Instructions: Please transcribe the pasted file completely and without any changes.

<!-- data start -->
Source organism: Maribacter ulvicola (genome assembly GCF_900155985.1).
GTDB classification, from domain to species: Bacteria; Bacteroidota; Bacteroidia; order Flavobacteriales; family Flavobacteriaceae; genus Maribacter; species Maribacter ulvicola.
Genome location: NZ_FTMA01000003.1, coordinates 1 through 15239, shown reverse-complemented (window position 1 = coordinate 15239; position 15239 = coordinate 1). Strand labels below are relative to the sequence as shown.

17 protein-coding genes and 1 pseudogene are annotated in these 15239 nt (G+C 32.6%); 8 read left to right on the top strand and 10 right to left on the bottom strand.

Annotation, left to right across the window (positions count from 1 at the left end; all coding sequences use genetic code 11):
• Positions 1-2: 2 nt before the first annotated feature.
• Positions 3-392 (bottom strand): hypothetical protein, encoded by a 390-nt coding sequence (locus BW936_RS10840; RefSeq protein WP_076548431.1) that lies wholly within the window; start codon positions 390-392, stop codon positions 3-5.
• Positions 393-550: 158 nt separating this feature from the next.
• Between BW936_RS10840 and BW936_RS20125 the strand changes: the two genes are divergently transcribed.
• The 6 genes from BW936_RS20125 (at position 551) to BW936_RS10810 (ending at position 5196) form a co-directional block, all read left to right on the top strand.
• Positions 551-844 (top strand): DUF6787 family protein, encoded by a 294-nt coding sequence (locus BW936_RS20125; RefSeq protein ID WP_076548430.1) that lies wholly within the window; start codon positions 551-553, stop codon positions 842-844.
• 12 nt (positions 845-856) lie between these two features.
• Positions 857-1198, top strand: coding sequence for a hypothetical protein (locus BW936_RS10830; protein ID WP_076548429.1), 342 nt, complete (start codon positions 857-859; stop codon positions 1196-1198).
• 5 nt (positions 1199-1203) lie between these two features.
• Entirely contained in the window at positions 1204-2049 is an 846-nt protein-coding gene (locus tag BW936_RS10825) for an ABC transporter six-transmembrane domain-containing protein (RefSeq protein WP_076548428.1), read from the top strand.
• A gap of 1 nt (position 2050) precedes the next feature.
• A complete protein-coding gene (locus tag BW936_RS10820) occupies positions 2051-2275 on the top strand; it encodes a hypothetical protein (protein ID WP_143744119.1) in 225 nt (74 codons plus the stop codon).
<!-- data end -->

Source organism: Maribacter ulvicola (genome assembly GCF_900155985.1).
GTDB classification, from domain to species: Bacteria; Bacteroidota; Bacteroidia; order Flavobacteriales; family Flavobacteriaceae; genus Maribacter; species Maribacter ulvicola.
Genome location: NZ_FTMA01000003.1, coordinates 1 through 15239, shown reverse-complemented (window position 1 = coordinate 15239; position 15239 = coordinate 1). Strand labels below are relative to the sequence as shown.

17 protein-coding genes and 1 pseudogene are annotated in these 15239 nt (G+C 32.6%); 8 read left to right on the top strand and 10 right to left on the bottom strand.

Annotation, left to right across the window (positions count from 1 at the left end; all coding sequences use genetic code 11):
• Positions 1-2: 2 nt before the first annotated feature.
• Positions 3-392 (bottom strand): hypothetical protein, encoded by a 390-nt coding sequence (locus BW936_RS10840; RefSeq protein WP_076548431.1) that lies wholly within the window; start codon positions 390-392, stop codon positions 3-5.
• Positions 393-550: 158 nt separating this feature from the next.
• Between BW936_RS10840 and BW936_RS20125 the strand changes: the two genes are divergently transcribed.
• The 6 genes from BW936_RS20125 (at position 551) to BW936_RS10810 (ending at position 5196) form a co-directional block, all read left to right on the top strand.
• Positions 551-844 (top strand): DUF6787 family protein, encoded by a 294-nt coding sequence (locus BW936_RS20125; RefSeq protein ID WP_076548430.1) that lies wholly within the window; start codon positions 551-553, stop codon positions 842-844.
• 12 nt (positions 845-856) lie between these two features.
• Positions 857-1198, top strand: coding sequence for a hypothetical protein (locus BW936_RS10830; protein ID WP_076548429.1), 342 nt, complete (start codon positions 857-859; stop codon positions 1196-1198).
• 5 nt (positions 1199-1203) lie between these two features.
• Entirely contained in the window at positions 1204-2049 is an 846-nt protein-coding gene (locus tag BW936_RS10825) for an ABC transporter six-transmembrane domain-containing protein (RefSeq protein WP_076548428.1), read from the top strand.
• A gap of 1 nt (position 2050) precedes the next feature.
• A complete protein-coding gene (locus tag BW936_RS10820) occupies positions 2051-2275 on the top strand; it encodes a hypothetical protein (protein ID WP_143744119.1) in 225 nt (74 codons plus the stop codon).